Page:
Welcome to the island of Isla where an infant and a mute, flightless parrot arrive in a child’s inflatable pool after a storm. The islanders have kept Pablo and Birdy safe ever since.
Ten years have passed and suddenly brought some very strong winds of change. Pablo becomes desperate to learn about his origins. Will his parrot companion Birdy help him in is his discovery?
This is a fable like story and do not forget to pay close attention to the wonderful illustrations.
Book reviewed by Marsha D., Youth Services Assistant
Ren’s family decides to move to the outskirts of town. He misses being close to his best friend, Aiden, and he just wants things to go back to normal. Imagine his surprise when he looks up in the sky and sees birds just falling towards the ground. He watches closer and begins to think they’re falling on purpose.
As he investigates, he learns his new neighbor, Sutton, is training the pigeons to fly in competition. While Ren becomes better friends with Sutton, he faces some challenges in his friendship with Aiden. Ren has to figure out the type of friend he wants to be and the type of friends he wants to have. I would recommend this book for 4th-6th graders who love realistic fiction.
Book reviewed by Katie D., Youth Outreach Liaison
One night, Astrid’s mom takes her and her best friend to a roller derby, and this sets off a course of events that changes Astrid’s life. Astrid becomes obsessed with everything roller derby and decides to join roller derby camp the summer before entering junior high. This decision leads to some major problems with her best friend. To add to her troubles, Astrid discovers that skating for the roller derbies is much harder than she ever imagined, and she can’t think of an awesome roller name like the other girls in the league. How will she ever be as talented as her idol, Rainbow Bite? Roller Girl is a fun, entertaining graphic novel with strong female role models. It is a great choice for those who enjoyed reading Smile.
This title is also a 2018 Bluestem Award Nominee and Winner.
Auma’s Long Run transports the reader to a Kenya where people are just discovering and coming to grips with the AIDS epidemic. Auma, unlike most of her classmates, looks beyond a career as a farmer or wife and dreams of being a doctor. It’s part of why she works to understand why so many people are dying and what can be done. Auma, and most in her community, have to deal with being poor and the limited options there are for women, but she has a great relationship with her family, and the whole community works together to help one another. The author did a good job of putting us in that setting, so that even though it is not my own culture, I could relate. Auma is not only a dutiful daughter and student, but a runner and someone who wishes to go back to being a child. Her friends and classmates experience grief, taunting, romantic feelings, and moments of laughter, just like teens here. I recommend this story especially to middle grade and teen readers who want a new perspective.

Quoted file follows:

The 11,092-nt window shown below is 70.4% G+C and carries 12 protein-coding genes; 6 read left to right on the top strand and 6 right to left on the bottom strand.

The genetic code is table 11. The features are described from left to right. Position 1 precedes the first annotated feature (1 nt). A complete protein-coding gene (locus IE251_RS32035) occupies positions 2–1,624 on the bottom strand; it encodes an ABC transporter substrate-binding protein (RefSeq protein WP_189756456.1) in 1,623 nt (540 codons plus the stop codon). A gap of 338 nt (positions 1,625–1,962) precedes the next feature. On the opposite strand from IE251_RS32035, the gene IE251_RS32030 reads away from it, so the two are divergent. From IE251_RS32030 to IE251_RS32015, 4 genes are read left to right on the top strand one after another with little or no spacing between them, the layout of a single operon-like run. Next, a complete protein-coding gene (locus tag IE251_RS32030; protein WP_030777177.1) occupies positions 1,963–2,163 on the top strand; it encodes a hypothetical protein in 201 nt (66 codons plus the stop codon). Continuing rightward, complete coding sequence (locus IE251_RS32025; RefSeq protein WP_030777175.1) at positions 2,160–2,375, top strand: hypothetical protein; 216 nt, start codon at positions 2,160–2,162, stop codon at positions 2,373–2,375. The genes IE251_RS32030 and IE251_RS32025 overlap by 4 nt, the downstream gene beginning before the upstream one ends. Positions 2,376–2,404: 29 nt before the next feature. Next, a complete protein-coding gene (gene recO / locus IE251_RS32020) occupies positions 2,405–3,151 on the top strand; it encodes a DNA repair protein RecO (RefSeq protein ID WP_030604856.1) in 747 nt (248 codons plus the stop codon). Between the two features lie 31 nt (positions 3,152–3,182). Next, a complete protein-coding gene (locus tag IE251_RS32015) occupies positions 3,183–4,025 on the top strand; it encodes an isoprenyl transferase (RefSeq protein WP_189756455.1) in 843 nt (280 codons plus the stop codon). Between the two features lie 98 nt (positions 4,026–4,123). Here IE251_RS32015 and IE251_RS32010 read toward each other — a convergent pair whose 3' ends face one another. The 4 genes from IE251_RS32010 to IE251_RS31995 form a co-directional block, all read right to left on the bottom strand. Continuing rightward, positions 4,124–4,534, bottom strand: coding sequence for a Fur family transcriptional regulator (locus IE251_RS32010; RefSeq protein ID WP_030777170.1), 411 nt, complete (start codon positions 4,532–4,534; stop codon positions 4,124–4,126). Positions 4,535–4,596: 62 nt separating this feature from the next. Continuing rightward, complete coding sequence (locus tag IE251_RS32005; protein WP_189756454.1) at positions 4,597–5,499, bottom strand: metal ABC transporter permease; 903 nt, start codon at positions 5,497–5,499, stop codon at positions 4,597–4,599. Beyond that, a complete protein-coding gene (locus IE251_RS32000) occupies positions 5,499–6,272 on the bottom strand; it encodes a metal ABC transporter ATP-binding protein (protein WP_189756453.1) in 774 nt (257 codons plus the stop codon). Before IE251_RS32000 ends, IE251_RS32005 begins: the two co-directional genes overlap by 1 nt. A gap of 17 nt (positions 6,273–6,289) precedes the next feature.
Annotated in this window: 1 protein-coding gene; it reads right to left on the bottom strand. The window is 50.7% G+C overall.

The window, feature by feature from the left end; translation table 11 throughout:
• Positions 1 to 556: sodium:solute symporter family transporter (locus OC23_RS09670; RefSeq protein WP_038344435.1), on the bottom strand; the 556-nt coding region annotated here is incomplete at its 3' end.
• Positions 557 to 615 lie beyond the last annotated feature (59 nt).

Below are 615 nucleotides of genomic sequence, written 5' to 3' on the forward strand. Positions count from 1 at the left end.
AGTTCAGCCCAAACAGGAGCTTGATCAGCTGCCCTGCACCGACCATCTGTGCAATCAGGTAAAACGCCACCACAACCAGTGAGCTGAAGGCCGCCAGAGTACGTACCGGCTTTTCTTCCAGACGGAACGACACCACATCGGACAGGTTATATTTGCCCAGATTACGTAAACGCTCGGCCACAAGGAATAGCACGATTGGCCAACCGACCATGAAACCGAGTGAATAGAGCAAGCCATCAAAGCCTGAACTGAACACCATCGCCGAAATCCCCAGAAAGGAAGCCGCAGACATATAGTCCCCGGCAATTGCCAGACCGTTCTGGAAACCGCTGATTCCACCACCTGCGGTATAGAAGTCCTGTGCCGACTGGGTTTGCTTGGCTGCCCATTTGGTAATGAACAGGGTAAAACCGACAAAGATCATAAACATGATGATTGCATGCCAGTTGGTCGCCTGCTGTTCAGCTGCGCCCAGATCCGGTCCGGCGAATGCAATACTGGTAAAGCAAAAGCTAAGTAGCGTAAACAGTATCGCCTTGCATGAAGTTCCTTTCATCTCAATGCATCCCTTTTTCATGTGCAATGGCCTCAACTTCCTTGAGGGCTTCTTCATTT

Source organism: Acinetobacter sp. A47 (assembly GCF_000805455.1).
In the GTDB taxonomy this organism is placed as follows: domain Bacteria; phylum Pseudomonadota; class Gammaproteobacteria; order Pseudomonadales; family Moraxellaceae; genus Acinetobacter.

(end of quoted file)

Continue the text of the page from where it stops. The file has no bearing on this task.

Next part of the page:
Book reviewed by Claire B., Youth Outreach Librarian
This sweet beginner chapter book will make readers of all ages (including adults) have some real emotion. It is about a boy whose parents are divorced, and yet the word divorce is never even mentioned, because what it’s really about is the relationship between a boy and his dad—how they communicate, how they play together, and also how things are a little different now than they used to be. Each of the three chapters has a theme and a short story within the overall narrative arc. It’s amusing and lovable, without glossing over some of the issues, such as Max’s dislike for how his dad decorated his new room, but his hesitance to tell him because it would hurt his feelings. This is the first of three books in a new, engaging series!
Book reviewed by Erin E., Youth Services Programming Coordinator